Competition between Shetland and Orkney was very even between 1948, the first year of the event, and 1977, but after that the blues enjoyed an incredible period of dominance. Apart from one Orkney victory in 1985 Shetland won every match from 1978 up to 2012.

The Orcadians finally got hold of the Inkster Cup again in 2013, and they also won it last year, so there are signs that the sides are now becoming much more even.

Another feature of this year’s contest is the fact that the B inter-county match, normally played on a separate date, will be run simultaneously with the A tournament. The Shetland B team is again an intriguing mix of youth and experience with The Shetland Times newsroom all-rounder Andrew McQuarrie making his debut.

Good luck to perennial veterans Gordon and Graham Keith, Colin Grant, Kevin Smith, Audrey Leask, Anne Wood and Zoe Anderson, who must have racked up nearly 200 inter-county appearances between them.

Best wishes also to the youthful Chloe Hitchen, Liam Flaws, Rory Irvine and Lewis Fraser. A tough battle faces them all tomorrow.

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It was another disappointing showing by the Scottish rugby team on Saturday, losing 28-8 to an Irish side who have now won the Six Nations championship with a game to spare.

But at least the Scots showed this time they could hold their own, a contrast from the first game in the tournament when they were surprisingly outclassed by Wales.

The most annoying thing about the weekend’s result was that the points tally did not reflect a true picture. Scotland gifted the Irish their first try and then coughed up at least two opportunities themselves, one of which looked a certain seven points.

A 21-15 score would have been a much fairer outcome. While there is no doubt the Irish deserved to win the margin should have been much closer.

This Irish team now looks to have almost become the new England. They are powerful in all departments and the constant pressure applied eventually seems to wear the opposition down, a far cry from the men in green who struggled so much in the first years of the professional era.

I don’t think there is any doubt that Scotland are currently the most attractive team in the Six Nations, performing in very much the same style which head coach Gregor Townsend was famous for in his own playing days.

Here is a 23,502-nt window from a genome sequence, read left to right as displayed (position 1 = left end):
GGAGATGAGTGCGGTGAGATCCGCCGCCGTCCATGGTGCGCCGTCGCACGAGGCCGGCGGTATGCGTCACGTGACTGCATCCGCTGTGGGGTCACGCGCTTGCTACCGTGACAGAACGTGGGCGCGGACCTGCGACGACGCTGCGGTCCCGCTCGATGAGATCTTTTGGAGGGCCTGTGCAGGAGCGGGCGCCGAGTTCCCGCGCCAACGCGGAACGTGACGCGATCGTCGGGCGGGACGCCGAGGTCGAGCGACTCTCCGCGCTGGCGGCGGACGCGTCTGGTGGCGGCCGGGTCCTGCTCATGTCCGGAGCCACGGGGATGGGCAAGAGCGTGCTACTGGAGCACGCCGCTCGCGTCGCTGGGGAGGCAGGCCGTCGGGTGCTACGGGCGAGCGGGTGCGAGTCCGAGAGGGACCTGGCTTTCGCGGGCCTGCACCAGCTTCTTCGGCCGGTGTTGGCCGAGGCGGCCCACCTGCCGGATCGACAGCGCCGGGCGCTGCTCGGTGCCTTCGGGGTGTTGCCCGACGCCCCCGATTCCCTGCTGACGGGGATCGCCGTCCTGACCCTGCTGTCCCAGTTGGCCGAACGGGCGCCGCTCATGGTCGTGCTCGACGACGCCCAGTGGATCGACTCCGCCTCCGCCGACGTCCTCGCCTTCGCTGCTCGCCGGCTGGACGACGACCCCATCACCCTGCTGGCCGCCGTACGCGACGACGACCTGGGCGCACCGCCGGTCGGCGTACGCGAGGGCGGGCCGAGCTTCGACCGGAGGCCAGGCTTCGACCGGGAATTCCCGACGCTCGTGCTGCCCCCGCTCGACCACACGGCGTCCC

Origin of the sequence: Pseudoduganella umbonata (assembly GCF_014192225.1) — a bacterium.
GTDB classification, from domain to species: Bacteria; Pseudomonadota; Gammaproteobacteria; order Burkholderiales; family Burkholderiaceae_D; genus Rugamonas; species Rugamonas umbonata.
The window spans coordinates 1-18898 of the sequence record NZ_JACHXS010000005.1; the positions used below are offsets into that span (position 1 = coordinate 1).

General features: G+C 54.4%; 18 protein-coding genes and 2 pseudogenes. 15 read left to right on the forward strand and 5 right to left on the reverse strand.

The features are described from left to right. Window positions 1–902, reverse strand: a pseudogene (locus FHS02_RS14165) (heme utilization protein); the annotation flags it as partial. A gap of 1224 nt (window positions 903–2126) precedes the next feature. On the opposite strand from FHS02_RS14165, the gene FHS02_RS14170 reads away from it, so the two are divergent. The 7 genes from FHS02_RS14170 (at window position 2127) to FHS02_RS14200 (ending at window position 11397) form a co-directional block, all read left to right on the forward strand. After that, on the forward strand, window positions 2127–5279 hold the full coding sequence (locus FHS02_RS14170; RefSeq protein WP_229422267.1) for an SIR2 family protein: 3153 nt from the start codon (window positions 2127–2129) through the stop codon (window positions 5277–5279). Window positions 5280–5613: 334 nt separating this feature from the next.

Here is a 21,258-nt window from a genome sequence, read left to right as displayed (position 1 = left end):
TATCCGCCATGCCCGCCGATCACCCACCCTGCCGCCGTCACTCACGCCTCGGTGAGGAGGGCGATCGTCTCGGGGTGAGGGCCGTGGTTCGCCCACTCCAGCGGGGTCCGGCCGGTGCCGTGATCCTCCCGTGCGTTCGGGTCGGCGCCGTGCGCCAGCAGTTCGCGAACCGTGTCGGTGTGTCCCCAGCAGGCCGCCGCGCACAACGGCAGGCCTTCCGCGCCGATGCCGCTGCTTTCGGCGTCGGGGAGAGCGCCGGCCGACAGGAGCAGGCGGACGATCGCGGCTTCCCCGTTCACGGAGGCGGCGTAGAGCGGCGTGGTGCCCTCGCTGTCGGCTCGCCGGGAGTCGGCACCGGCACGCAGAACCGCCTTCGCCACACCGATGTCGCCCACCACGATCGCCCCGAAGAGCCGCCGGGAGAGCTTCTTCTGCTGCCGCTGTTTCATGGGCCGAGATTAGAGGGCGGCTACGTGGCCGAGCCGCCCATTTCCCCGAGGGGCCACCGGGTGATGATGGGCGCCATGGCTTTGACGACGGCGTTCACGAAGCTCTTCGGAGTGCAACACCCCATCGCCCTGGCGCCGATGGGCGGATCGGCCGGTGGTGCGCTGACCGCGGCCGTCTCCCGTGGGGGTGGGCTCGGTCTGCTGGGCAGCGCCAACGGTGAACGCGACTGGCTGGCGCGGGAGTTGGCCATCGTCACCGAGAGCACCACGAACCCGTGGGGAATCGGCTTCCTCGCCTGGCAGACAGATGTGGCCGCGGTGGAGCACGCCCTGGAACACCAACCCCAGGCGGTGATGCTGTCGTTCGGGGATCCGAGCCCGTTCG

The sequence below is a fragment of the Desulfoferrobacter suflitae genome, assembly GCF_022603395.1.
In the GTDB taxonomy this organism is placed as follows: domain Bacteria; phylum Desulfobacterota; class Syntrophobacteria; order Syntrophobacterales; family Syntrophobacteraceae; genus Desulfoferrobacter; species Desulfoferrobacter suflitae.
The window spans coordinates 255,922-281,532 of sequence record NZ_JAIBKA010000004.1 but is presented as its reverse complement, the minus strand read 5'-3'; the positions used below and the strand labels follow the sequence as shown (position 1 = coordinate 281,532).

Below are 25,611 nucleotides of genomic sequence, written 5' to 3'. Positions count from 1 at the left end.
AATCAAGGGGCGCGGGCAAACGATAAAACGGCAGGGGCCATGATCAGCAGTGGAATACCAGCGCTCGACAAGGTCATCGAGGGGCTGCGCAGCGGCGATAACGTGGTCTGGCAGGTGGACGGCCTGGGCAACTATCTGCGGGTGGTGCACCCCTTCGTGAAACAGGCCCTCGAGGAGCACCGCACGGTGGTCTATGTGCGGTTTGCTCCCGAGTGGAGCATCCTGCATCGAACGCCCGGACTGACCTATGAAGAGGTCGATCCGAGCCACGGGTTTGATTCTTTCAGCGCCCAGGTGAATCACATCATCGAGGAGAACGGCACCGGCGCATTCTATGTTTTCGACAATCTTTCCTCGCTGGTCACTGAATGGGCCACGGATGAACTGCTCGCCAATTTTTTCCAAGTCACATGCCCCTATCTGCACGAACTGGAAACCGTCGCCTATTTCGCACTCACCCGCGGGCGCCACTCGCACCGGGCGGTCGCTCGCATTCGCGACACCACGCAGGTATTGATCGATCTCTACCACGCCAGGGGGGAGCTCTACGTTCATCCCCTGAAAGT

To mount a serious challenge to the English and Irish sides, however, they need to become more patient. While it would be a shame to see some of the flamboyance sacrificed, a gung-ho approach will never secure titles.

The Scots will now need a bonus-point win over Italy to give them a chance of third place in the tournament. That may well prove extremely difficult as the Italians usually target Scotland as the team they can beat, and last weekend they were the better side against Wales for over half the game before caving in late on.

Townsend has surprisingly made five changes for tomorrow’s match. Bringing back Tommy Seymour for Blair Kinghorn, the try scorer against Ireland, may seem harsh on the youngster but that was probably expected.

More eye-catching is the decision to replace Peter Horne with Nick Grigg at centre. Horne may have been culpable for the first Irish try at the weekend but his overall performance, after the way he played in the wins over France and England, was by no means a failure.

Townsend has also restored prop W P Nel and hooker Fraser Brown to the starting line-up. The former is presumably to give the side more experience in the set piece while the latter’s inclusion is likely due to Stuart McInally’s inaccurate throwing against Ireland.

McInally has come on leaps and bounds this season in the scrums and the loose, but he must begin to find his line-out jumpers more consistently if he wants to cement his place in the side.

I would just about fancy Scotland to get the required result in Rome but it certainly won’t be easy.

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Heard the one about the three former football referees on the council and the one still blowing his whistle?

That won’t be the case for much longer, as I’m reliably informed that Stephen Leask has told the referees committee chief that he will be retiring.

Stephen would like it to be noted how much he enjoyed his time officiating in local football, and made so many friends during that time including players, managers and association members.

He says he intends to go back to golf which he describes as “a bit more pedestrian”. Presumably he’s speaking just for himself, as I’ve seen a few referees in recent years who would struggle to get round 18 holes.

While he’s dished out many a card during his time in the middle, perhaps Stephen will now get a few retirement ones. Perhaps not from ex-players though.

: : : : : : : :

New Scottish football manager Alex McLeish has rung the changes with his first squad announced on Monday for the forthcoming friendlies against Costa Rica and Hungary.